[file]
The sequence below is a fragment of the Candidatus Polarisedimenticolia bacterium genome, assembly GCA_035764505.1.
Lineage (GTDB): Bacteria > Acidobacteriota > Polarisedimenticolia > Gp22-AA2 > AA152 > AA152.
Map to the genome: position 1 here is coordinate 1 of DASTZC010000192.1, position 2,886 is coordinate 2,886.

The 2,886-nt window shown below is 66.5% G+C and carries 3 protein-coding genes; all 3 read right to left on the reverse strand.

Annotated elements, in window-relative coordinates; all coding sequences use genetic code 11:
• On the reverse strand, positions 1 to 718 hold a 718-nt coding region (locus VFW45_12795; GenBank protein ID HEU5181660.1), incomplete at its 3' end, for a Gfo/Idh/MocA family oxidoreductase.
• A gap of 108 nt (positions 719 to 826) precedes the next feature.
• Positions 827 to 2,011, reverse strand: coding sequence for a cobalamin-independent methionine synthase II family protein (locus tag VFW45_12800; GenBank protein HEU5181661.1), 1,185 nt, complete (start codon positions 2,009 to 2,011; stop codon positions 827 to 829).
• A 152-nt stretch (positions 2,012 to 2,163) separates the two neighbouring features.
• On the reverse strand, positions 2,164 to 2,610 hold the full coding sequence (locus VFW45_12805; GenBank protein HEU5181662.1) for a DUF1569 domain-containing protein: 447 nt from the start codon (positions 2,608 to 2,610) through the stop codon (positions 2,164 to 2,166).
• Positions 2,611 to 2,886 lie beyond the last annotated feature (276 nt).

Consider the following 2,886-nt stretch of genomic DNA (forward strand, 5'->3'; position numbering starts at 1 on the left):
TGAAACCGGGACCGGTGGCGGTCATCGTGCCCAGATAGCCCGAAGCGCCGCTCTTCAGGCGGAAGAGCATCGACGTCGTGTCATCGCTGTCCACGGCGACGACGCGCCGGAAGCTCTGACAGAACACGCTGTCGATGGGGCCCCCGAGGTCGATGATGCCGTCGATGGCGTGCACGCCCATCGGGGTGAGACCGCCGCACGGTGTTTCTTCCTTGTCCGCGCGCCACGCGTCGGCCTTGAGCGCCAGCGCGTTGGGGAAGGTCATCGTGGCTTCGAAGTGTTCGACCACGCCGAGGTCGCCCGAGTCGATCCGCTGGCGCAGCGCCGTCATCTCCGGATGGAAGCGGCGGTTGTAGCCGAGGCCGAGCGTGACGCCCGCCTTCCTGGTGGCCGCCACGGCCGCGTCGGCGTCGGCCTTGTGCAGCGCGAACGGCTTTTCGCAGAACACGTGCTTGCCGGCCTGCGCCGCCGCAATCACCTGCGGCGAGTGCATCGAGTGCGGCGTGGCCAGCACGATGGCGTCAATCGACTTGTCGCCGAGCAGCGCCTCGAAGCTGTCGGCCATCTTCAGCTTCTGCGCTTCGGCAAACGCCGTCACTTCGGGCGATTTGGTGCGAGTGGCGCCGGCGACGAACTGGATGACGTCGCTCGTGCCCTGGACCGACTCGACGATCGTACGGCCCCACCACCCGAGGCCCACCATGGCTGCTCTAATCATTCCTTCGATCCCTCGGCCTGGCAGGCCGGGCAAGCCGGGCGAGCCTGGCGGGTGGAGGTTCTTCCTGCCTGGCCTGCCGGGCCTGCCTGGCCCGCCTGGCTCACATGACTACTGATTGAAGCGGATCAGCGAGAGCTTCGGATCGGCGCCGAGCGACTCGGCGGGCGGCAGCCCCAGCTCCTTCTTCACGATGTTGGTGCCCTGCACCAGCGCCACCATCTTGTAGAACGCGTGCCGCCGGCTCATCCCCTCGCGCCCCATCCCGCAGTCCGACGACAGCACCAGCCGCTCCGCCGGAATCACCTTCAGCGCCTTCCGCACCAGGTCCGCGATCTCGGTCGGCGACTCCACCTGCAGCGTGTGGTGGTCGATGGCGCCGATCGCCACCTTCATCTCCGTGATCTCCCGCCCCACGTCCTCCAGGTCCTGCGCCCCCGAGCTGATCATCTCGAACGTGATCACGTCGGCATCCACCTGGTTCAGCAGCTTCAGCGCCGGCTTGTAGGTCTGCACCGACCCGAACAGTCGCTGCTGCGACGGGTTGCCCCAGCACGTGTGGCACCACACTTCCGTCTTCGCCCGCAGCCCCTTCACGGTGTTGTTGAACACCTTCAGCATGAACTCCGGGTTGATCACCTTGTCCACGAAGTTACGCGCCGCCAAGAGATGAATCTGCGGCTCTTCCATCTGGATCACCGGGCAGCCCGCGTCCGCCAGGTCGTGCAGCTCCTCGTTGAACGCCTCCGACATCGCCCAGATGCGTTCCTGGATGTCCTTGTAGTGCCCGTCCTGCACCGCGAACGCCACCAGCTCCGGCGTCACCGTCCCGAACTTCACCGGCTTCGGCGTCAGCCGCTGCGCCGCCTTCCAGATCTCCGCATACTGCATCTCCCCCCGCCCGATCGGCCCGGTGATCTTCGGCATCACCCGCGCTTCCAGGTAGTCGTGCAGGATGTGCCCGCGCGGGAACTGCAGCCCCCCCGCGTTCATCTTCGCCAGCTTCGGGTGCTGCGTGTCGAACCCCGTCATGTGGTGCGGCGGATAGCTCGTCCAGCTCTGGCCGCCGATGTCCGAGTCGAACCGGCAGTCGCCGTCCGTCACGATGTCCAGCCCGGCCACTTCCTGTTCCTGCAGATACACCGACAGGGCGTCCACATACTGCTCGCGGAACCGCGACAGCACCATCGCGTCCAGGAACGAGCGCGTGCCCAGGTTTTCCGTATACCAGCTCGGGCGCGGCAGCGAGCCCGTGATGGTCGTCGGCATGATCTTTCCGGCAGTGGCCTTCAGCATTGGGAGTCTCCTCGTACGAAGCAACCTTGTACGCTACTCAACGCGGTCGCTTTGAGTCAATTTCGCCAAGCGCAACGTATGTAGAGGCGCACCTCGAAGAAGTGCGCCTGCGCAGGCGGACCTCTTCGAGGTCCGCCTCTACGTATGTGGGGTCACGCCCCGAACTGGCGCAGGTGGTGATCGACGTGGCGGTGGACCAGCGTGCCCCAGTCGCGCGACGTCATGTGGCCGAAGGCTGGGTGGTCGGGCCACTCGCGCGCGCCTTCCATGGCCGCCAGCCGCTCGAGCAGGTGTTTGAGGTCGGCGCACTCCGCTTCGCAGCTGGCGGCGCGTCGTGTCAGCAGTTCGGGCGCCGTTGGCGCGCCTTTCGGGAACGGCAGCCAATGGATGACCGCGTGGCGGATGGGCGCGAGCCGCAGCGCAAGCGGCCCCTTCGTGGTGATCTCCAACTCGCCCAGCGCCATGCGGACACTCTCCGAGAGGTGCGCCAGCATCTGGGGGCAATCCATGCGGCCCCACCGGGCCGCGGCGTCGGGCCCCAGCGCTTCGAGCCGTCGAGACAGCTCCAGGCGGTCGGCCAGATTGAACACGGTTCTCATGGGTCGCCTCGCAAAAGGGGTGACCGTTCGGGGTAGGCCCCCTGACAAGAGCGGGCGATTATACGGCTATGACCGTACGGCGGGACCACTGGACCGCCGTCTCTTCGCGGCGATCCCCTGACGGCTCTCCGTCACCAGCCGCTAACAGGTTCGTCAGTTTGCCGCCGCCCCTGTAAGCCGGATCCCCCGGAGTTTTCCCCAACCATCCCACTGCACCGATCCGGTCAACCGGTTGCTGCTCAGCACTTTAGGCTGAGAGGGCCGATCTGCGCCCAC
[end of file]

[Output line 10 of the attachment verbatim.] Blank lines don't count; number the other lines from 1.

• On the reverse strand, positions 2,164 to 2,610 hold the full coding sequence (locus VFW45_12805; GenBank protein HEU5181662.1) for a DUF1569 domain-containing protein: 447 nt from the start codon (positions 2,608 to 2,610) through the stop codon (positions 2,164 to 2,166).